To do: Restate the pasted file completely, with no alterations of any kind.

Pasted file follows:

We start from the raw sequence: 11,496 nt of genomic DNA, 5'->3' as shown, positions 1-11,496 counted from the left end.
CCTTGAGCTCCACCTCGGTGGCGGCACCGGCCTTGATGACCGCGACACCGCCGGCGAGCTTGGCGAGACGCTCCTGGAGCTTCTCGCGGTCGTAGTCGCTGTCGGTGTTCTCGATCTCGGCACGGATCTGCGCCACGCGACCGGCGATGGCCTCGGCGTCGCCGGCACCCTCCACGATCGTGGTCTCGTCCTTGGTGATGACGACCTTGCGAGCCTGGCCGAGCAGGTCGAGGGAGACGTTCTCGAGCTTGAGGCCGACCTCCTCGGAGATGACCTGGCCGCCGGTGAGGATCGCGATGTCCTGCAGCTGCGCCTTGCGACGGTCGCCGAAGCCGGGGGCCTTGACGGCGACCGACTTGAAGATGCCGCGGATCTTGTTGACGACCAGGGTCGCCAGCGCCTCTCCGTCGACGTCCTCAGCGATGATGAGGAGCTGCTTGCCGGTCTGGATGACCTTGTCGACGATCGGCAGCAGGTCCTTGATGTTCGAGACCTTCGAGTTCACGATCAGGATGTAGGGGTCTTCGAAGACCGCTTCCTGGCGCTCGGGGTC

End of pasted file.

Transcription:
We start from the raw sequence: 11,496 nt of genomic DNA, 5'->3' as shown, positions 1-11,496 counted from the left end.
CCTTGAGCTCCACCTCGGTGGCGGCACCGGCCTTGATGACCGCGACACCGCCGGCGAGCTTGGCGAGACGCTCCTGGAGCTTCTCGCGGTCGTAGTCGCTGTCGGTGTTCTCGATCTCGGCACGGATCTGCGCCACGCGACCGGCGATGGCCTCGGCGTCGCCGGCACCCTCCACGATCGTGGTCTCGTCCTTGGTGATGACGACCTTGCGAGCCTGGCCGAGCAGGTCGAGGGAGACGTTCTCGAGCTTGAGGCCGACCTCCTCGGAGATGACCTGGCCGCCGGTGAGGATCGCGATGTCCTGCAGCTGCGCCTTGCGACGGTCGCCGAAGCCGGGGGCCTTGACGGCGACCGACTTGAAGATGCCGCGGATCTTGTTGACGACCAGGGTCGCCAGCGCCTCTCCGTCGACGTCCTCAGCGATGATGAGGAGCTGCTTGCCGGTCTGGATGACCTTGTCGACGATCGGCAGCAGGTCCTTGATGTTCGAGACCTTCGAGTTCACGATCAGGATGTAGGGGTCTTCGAAGACCGCTTCCTGGCGCTCGGGGTC